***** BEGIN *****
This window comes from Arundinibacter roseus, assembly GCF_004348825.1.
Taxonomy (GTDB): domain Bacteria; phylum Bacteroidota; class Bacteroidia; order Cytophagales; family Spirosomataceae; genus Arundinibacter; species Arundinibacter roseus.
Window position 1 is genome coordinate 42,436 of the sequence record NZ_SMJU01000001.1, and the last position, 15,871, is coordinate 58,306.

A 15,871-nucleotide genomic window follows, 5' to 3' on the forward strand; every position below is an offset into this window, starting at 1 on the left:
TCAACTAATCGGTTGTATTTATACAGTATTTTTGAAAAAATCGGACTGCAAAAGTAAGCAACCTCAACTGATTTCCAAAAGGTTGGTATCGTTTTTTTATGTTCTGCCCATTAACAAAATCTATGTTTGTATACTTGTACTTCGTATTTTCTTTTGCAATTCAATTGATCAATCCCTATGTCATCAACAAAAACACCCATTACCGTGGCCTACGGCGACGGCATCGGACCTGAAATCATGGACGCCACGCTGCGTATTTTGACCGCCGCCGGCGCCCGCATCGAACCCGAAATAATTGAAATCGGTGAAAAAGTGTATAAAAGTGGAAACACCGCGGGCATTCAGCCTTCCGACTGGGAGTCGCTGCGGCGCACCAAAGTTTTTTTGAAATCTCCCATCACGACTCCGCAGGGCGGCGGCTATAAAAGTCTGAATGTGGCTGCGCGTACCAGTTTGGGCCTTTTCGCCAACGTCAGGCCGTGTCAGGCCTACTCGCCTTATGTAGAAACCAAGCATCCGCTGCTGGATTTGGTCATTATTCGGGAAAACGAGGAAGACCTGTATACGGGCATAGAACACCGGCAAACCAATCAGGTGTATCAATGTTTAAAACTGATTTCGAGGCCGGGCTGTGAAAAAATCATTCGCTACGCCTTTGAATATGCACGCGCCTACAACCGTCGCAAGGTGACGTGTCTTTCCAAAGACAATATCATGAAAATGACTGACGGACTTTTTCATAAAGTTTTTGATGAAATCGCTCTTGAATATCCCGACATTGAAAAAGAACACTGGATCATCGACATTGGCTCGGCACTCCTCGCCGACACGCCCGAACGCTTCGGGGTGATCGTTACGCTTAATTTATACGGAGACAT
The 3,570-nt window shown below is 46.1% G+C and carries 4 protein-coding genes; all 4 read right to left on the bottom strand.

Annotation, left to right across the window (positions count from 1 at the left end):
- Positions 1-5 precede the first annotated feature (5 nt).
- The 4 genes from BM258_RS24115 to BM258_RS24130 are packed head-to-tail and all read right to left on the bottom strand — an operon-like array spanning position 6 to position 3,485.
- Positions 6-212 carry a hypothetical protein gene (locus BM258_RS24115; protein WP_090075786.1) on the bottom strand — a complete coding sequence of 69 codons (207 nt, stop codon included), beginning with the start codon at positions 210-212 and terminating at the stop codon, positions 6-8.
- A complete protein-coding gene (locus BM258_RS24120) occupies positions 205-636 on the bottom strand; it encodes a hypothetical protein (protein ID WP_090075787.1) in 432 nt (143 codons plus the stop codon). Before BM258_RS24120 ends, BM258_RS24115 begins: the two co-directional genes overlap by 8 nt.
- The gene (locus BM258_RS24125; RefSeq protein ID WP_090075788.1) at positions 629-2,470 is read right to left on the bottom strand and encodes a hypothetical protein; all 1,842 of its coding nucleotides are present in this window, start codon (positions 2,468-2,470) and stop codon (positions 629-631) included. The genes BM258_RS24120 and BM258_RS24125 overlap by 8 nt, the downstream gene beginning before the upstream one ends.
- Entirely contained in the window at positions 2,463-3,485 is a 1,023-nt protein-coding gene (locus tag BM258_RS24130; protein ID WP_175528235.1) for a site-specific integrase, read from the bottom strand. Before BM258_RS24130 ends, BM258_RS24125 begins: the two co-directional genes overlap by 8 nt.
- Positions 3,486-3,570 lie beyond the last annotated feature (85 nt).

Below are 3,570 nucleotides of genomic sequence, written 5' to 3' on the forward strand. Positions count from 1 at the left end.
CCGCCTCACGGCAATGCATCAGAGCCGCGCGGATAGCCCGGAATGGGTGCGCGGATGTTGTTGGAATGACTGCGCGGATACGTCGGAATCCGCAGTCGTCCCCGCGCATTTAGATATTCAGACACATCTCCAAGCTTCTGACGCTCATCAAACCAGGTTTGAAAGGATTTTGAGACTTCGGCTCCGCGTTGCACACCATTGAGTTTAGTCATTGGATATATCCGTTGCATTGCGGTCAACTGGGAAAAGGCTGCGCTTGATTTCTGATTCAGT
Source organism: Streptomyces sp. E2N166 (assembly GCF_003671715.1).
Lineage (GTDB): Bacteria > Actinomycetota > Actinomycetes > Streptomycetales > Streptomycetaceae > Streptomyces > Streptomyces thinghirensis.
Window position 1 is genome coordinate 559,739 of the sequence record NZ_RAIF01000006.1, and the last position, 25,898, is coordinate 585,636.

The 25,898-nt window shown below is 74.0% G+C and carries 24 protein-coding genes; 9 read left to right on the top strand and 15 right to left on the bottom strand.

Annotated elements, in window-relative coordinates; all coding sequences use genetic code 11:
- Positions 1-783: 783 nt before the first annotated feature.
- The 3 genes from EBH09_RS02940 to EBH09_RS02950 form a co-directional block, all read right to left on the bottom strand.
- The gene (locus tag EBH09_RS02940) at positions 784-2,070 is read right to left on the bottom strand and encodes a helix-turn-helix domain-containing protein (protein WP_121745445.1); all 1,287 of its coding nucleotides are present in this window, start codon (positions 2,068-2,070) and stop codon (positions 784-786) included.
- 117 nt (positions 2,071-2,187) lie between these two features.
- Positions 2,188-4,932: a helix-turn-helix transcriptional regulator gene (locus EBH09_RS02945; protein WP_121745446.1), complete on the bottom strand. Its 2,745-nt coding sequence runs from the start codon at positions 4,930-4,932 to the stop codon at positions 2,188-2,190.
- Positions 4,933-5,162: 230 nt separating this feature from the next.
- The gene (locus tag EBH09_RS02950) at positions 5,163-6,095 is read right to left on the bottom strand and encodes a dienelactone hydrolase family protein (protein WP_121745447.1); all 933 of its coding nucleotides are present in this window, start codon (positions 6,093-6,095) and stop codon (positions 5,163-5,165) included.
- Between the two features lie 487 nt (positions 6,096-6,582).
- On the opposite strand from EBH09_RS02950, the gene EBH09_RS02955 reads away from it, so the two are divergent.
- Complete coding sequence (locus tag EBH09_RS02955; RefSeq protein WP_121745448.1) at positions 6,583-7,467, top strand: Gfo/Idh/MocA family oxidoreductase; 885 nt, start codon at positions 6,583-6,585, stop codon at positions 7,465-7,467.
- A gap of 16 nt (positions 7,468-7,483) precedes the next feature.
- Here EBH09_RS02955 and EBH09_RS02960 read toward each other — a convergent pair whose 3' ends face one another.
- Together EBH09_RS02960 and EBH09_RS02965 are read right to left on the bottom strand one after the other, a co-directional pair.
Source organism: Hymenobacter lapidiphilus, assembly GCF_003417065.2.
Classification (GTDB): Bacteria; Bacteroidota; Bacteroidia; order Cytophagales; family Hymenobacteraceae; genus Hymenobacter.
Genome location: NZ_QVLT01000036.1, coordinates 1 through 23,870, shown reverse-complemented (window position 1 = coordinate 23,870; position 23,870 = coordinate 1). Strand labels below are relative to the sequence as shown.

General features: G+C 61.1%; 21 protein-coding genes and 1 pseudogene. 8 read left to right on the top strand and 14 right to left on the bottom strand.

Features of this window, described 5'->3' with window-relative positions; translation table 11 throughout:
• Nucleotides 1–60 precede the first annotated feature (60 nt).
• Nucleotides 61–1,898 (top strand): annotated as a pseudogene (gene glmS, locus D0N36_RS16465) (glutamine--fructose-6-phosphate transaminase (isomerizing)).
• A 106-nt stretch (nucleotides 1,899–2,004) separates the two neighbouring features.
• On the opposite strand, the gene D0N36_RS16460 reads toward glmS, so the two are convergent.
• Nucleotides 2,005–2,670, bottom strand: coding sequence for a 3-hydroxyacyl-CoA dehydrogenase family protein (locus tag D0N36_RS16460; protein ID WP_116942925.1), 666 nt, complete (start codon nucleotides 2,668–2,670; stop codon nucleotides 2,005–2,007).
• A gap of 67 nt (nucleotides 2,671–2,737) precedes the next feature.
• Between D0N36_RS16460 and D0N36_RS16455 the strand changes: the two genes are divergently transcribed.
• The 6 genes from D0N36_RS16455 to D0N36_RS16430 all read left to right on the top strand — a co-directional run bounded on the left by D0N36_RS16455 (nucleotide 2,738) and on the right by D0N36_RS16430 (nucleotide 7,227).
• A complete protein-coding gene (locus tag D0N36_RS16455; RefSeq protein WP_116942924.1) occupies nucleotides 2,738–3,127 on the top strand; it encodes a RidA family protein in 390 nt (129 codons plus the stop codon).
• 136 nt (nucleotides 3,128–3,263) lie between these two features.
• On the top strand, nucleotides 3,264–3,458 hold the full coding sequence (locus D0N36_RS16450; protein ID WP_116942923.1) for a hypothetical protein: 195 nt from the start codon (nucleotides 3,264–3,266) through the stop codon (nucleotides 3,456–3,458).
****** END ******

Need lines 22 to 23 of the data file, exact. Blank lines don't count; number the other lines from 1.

- Positions 1-783: 783 nt before the first annotated feature.
- The 3 genes from EBH09_RS02940 to EBH09_RS02950 form a co-directional block, all read right to left on the bottom strand.